Disclosure: Human Rights Careers may be compensated by course providers.

15 Gender Issues We Must Address 

According to The Gender Snapshot 2022 report, it will take around 300 years to reach gender equality. If countries do not make significant progress, the world won’t achieve Sustainable Development Goal #5 by 2030. There is no simple solution to gender inequality. It’s a complex web of intersecting issues that reinforce each other. How can the world untangle the web? Here are 15 gender issues that need to be addressed:

#1. Education access

The world has made significant progress in ensuring education access. Globally, girls have either closed or reversed gaps in accessing and completing education. Certain areas are still far behind and there’s still gender inequality among adults. Adult women are more likely to be illiterate compared to men. In sub-Saharan Africa, more than 1 in 4 young women can’t read. COVID-19 likely had a negative impact, but specific data is still being collected and analyzed. Education is crucial for gender equality and the success of nations. A World Bank study estimated that when girls aren’t educated, it can cost countries $15-$30 trillion in lost lifetime productivity and earnings.

#2. Maternal death rate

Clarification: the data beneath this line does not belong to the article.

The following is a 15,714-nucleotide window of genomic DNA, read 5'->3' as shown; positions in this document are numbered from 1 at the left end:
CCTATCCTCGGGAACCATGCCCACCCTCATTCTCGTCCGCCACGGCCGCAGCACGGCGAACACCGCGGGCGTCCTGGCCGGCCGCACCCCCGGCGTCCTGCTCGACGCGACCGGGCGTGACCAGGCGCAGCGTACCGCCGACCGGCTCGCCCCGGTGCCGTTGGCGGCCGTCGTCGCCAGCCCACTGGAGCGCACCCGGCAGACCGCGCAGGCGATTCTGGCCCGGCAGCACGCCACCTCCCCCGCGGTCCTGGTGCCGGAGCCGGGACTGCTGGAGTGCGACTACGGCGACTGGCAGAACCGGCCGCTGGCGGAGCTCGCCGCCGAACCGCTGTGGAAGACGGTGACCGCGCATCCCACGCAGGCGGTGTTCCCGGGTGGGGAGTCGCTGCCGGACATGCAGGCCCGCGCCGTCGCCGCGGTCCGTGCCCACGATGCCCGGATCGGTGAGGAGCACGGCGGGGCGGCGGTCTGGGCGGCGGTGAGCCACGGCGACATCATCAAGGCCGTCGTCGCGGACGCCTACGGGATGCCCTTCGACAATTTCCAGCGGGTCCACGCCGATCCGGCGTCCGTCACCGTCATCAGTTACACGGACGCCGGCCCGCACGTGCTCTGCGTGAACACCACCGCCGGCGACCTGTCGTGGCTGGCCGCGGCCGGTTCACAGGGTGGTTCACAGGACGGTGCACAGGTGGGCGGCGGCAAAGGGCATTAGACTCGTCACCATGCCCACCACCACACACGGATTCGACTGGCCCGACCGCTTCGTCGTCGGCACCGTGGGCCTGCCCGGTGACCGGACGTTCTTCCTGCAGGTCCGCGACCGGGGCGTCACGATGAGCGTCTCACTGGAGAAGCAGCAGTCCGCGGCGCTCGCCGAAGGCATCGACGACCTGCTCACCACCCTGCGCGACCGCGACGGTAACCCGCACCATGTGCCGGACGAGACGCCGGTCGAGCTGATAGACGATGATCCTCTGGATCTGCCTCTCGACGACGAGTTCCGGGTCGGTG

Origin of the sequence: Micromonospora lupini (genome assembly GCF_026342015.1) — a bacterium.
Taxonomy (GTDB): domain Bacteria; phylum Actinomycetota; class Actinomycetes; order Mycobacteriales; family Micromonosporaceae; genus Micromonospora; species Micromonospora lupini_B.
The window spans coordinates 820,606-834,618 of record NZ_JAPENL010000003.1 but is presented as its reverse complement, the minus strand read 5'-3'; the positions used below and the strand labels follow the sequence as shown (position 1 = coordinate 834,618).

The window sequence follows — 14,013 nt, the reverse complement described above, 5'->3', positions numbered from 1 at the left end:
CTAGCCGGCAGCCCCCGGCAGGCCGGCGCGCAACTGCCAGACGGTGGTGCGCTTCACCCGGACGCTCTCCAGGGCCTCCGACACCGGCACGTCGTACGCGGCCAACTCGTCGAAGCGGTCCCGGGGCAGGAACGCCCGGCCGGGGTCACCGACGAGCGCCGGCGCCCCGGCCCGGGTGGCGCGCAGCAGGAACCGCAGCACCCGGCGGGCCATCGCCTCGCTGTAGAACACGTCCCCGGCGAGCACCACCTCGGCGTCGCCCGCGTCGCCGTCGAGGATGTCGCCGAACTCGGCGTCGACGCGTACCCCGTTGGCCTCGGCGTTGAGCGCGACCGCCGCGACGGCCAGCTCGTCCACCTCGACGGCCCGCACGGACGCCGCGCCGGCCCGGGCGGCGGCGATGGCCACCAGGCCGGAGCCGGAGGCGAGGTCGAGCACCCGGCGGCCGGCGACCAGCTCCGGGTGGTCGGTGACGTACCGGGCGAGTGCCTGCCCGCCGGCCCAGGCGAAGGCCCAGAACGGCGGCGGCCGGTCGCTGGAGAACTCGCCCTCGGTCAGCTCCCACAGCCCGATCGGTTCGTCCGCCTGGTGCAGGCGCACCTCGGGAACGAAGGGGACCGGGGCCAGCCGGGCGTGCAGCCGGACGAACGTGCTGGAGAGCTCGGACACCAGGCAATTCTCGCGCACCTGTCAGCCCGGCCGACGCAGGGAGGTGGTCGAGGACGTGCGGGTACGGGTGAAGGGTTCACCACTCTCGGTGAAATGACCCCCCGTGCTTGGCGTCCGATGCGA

Maternal death rate (also known as maternal mortality) refers to deaths caused by complications from pregnancy or childbirth. There was significant progress between 2000-2017. The global maternal death rate decreased by 38%. There’s still a long way to go, especially since deaths are mostly preventable. Among the wealthiest countries, the United States in particular needs to take action. The CDC recently released maternal mortality stats for 2020, revealing that deaths had increased from 2019. Black women are three times more likely to die than white women. Overall, the United States’ maternal mortality rate is almost three times higher than France, which has the next highest death rate. Maternal death has a huge impact on families and society. In 2014, a study in three sub-counties in Western Kenya found that when a mother dies in pregnancy or childbirth, it triggers a wave of harm affecting her children, their education, the family’s health, and more.

#3. Abortion and birth control access